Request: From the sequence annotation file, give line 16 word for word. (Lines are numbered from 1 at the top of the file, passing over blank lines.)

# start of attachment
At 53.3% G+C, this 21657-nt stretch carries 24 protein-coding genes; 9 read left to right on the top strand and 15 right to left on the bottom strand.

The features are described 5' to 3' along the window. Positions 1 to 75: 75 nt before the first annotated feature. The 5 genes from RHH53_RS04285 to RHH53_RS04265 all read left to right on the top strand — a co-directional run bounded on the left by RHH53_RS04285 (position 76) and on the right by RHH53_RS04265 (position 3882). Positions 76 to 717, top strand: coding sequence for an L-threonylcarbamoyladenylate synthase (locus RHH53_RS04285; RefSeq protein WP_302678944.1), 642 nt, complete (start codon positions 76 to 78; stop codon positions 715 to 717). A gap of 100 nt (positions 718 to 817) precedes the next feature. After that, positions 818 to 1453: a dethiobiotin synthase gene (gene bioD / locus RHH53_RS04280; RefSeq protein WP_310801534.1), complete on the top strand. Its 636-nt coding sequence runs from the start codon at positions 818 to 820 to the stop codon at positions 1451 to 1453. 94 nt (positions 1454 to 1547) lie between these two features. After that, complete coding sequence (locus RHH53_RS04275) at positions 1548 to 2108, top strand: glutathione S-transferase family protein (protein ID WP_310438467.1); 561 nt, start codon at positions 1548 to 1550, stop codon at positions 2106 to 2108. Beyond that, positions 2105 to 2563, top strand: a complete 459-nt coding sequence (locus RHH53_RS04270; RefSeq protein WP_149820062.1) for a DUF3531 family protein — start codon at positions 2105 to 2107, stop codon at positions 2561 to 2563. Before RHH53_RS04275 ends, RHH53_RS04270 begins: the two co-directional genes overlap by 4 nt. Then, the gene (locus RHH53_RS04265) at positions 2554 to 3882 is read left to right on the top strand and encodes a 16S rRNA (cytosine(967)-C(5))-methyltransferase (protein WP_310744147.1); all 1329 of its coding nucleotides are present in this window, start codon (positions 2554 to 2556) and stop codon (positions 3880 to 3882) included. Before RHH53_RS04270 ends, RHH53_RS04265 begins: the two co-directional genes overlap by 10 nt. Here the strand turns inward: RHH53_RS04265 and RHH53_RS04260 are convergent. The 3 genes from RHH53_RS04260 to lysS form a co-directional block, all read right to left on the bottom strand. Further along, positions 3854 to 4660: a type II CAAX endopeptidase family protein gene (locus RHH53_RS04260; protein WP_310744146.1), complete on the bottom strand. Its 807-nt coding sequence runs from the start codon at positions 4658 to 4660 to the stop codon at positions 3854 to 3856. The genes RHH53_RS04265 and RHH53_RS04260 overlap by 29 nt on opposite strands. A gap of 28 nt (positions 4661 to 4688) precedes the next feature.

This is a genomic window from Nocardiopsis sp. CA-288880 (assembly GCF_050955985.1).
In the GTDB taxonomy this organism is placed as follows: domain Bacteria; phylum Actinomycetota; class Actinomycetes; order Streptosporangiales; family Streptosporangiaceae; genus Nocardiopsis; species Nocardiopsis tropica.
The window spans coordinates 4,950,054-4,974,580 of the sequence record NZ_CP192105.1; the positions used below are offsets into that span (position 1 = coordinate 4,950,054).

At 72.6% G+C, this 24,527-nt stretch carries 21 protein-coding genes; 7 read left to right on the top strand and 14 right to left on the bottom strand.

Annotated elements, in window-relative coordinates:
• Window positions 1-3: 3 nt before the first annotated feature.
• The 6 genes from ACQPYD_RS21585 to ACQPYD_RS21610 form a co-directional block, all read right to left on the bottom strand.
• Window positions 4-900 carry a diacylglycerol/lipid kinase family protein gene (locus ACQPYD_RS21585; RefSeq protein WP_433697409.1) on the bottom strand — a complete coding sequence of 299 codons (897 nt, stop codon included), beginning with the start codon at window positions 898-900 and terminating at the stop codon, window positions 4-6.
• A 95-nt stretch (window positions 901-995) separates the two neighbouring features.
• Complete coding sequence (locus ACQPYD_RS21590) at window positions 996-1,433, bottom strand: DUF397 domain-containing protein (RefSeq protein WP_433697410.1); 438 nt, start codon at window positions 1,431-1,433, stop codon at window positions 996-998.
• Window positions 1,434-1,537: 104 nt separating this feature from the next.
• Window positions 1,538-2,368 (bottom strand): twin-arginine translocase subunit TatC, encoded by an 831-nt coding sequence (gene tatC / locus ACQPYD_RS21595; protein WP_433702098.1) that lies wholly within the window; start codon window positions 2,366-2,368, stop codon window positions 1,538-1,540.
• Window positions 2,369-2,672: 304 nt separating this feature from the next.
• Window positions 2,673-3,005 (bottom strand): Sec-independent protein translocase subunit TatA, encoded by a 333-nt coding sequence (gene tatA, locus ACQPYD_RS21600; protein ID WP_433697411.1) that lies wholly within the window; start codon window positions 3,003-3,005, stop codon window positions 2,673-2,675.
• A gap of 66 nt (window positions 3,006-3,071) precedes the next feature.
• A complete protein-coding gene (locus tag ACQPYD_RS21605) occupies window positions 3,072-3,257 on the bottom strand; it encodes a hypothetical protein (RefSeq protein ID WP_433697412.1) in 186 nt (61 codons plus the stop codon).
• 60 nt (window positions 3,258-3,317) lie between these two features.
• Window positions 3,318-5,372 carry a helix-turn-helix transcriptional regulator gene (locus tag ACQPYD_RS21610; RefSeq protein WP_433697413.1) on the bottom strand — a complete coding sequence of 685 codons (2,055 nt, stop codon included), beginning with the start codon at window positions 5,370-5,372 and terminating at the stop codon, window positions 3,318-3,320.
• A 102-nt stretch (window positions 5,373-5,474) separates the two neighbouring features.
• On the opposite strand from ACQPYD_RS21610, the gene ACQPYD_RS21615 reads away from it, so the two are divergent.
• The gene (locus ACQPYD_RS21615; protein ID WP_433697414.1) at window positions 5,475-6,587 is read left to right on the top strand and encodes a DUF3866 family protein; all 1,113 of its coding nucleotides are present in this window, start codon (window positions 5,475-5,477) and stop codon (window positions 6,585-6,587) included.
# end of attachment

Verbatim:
• Window positions 2,673-3,005 (bottom strand): Sec-independent protein translocase subunit TatA, encoded by a 333-nt coding sequence (gene tatA, locus ACQPYD_RS21600; protein ID WP_433697411.1) that lies wholly within the window; start codon window positions 3,003-3,005, stop codon window positions 2,673-2,675.